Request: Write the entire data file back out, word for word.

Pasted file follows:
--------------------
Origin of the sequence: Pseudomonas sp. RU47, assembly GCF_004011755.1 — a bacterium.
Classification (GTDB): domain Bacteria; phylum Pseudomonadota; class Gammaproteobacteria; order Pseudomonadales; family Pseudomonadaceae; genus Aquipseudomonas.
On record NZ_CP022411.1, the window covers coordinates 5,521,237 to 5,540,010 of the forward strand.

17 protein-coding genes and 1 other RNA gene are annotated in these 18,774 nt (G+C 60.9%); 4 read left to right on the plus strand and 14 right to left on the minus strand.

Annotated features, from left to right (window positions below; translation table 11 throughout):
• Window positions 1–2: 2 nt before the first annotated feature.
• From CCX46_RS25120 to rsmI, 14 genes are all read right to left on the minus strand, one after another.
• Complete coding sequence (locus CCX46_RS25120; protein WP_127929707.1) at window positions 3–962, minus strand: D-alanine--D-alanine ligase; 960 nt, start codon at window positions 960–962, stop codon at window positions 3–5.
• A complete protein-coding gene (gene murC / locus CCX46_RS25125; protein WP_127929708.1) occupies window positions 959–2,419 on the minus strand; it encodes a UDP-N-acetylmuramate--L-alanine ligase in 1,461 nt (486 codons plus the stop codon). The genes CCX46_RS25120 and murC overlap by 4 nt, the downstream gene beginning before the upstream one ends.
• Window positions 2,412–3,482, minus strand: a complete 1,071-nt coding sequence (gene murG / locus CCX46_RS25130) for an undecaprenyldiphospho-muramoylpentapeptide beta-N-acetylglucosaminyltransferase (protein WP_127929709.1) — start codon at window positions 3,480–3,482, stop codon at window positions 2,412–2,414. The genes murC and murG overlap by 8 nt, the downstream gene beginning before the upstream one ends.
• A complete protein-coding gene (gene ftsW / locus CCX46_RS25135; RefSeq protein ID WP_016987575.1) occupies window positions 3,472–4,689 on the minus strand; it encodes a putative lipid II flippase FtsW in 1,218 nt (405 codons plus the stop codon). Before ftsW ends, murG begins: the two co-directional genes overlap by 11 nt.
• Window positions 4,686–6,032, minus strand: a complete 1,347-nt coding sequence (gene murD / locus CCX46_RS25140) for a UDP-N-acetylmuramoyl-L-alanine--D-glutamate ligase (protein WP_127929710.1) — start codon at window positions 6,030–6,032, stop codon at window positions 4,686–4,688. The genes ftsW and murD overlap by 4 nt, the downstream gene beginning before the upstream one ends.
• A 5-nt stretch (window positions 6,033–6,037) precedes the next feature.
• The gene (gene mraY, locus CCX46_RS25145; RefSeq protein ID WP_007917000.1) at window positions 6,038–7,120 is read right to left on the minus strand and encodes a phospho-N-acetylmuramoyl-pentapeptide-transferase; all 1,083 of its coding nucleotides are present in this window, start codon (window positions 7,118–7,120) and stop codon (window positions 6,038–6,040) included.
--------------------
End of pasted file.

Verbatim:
Origin of the sequence: Pseudomonas sp. RU47, assembly GCF_004011755.1 — a bacterium.
Classification (GTDB): domain Bacteria; phylum Pseudomonadota; class Gammaproteobacteria; order Pseudomonadales; family Pseudomonadaceae; genus Aquipseudomonas.
On record NZ_CP022411.1, the window covers coordinates 5,521,237 to 5,540,010 of the forward strand.

17 protein-coding genes and 1 other RNA gene are annotated in these 18,774 nt (G+C 60.9%); 4 read left to right on the plus strand and 14 right to left on the minus strand.

Annotated features, from left to right (window positions below; translation table 11 throughout):
• Window positions 1–2: 2 nt before the first annotated feature.
• From CCX46_RS25120 to rsmI, 14 genes are all read right to left on the minus strand, one after another.
• Complete coding sequence (locus CCX46_RS25120; protein WP_127929707.1) at window positions 3–962, minus strand: D-alanine--D-alanine ligase; 960 nt, start codon at window positions 960–962, stop codon at window positions 3–5.
• A complete protein-coding gene (gene murC / locus CCX46_RS25125; protein WP_127929708.1) occupies window positions 959–2,419 on the minus strand; it encodes a UDP-N-acetylmuramate--L-alanine ligase in 1,461 nt (486 codons plus the stop codon). The genes CCX46_RS25120 and murC overlap by 4 nt, the downstream gene beginning before the upstream one ends.
• Window positions 2,412–3,482, minus strand: a complete 1,071-nt coding sequence (gene murG / locus CCX46_RS25130) for an undecaprenyldiphospho-muramoylpentapeptide beta-N-acetylglucosaminyltransferase (protein WP_127929709.1) — start codon at window positions 3,480–3,482, stop codon at window positions 2,412–2,414. The genes murC and murG overlap by 8 nt, the downstream gene beginning before the upstream one ends.
• A complete protein-coding gene (gene ftsW / locus CCX46_RS25135; RefSeq protein ID WP_016987575.1) occupies window positions 3,472–4,689 on the minus strand; it encodes a putative lipid II flippase FtsW in 1,218 nt (405 codons plus the stop codon). Before ftsW ends, murG begins: the two co-directional genes overlap by 11 nt.
• Window positions 4,686–6,032, minus strand: a complete 1,347-nt coding sequence (gene murD / locus CCX46_RS25140) for a UDP-N-acetylmuramoyl-L-alanine--D-glutamate ligase (protein WP_127929710.1) — start codon at window positions 6,030–6,032, stop codon at window positions 4,686–4,688. The genes ftsW and murD overlap by 4 nt, the downstream gene beginning before the upstream one ends.
• A 5-nt stretch (window positions 6,033–6,037) precedes the next feature.
• The gene (gene mraY, locus CCX46_RS25145; RefSeq protein ID WP_007917000.1) at window positions 6,038–7,120 is read right to left on the minus strand and encodes a phospho-N-acetylmuramoyl-pentapeptide-transferase; all 1,083 of its coding nucleotides are present in this window, start codon (window positions 7,118–7,120) and stop codon (window positions 6,038–6,040) included.